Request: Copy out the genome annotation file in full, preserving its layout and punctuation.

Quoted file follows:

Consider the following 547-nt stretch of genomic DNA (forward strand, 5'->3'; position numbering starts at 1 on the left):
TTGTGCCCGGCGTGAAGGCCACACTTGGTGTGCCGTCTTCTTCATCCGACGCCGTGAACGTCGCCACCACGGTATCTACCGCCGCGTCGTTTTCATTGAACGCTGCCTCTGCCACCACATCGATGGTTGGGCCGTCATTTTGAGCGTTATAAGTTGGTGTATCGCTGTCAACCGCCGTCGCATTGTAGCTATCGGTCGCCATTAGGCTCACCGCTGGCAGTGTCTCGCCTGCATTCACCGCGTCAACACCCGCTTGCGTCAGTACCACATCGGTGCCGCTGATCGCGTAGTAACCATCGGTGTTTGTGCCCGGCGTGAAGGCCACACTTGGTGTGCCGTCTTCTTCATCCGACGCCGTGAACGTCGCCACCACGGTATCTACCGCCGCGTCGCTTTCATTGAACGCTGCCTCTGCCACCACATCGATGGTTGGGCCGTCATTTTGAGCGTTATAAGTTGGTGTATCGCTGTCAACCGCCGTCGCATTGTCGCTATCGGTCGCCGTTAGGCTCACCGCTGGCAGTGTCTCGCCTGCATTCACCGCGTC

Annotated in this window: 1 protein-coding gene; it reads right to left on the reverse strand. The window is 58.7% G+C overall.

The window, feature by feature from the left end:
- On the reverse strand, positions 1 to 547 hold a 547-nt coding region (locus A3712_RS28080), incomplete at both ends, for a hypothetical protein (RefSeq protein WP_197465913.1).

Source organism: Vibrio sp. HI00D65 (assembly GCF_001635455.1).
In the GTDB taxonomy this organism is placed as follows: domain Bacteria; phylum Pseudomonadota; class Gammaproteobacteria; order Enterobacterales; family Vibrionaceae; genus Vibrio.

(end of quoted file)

Consider the following 547-nt stretch of genomic DNA (forward strand, 5'->3'; position numbering starts at 1 on the left):
TTGTGCCCGGCGTGAAGGCCACACTTGGTGTGCCGTCTTCTTCATCCGACGCCGTGAACGTCGCCACCACGGTATCTACCGCCGCGTCGTTTTCATTGAACGCTGCCTCTGCCACCACATCGATGGTTGGGCCGTCATTTTGAGCGTTATAAGTTGGTGTATCGCTGTCAACCGCCGTCGCATTGTAGCTATCGGTCGCCATTAGGCTCACCGCTGGCAGTGTCTCGCCTGCATTCACCGCGTCAACACCCGCTTGCGTCAGTACCACATCGGTGCCGCTGATCGCGTAGTAACCATCGGTGTTTGTGCCCGGCGTGAAGGCCACACTTGGTGTGCCGTCTTCTTCATCCGACGCCGTGAACGTCGCCACCACGGTATCTACCGCCGCGTCGCTTTCATTGAACGCTGCCTCTGCCACCACATCGATGGTTGGGCCGTCATTTTGAGCGTTATAAGTTGGTGTATCGCTGTCAACCGCCGTCGCATTGTCGCTATCGGTCGCCGTTAGGCTCACCGCTGGCAGTGTCTCGCCTGCATTCACCGCGTC

Annotated in this window: 1 protein-coding gene; it reads right to left on the reverse strand. The window is 58.7% G+C overall.

The window, feature by feature from the left end:
- On the reverse strand, positions 1 to 547 hold a 547-nt coding region (locus A3712_RS28080), incomplete at both ends, for a hypothetical protein (RefSeq protein WP_197465913.1).

Source organism: Vibrio sp. HI00D65 (assembly GCF_001635455.1).
In the GTDB taxonomy this organism is placed as follows: domain Bacteria; phylum Pseudomonadota; class Gammaproteobacteria; order Enterobacterales; family Vibrionaceae; genus Vibrio.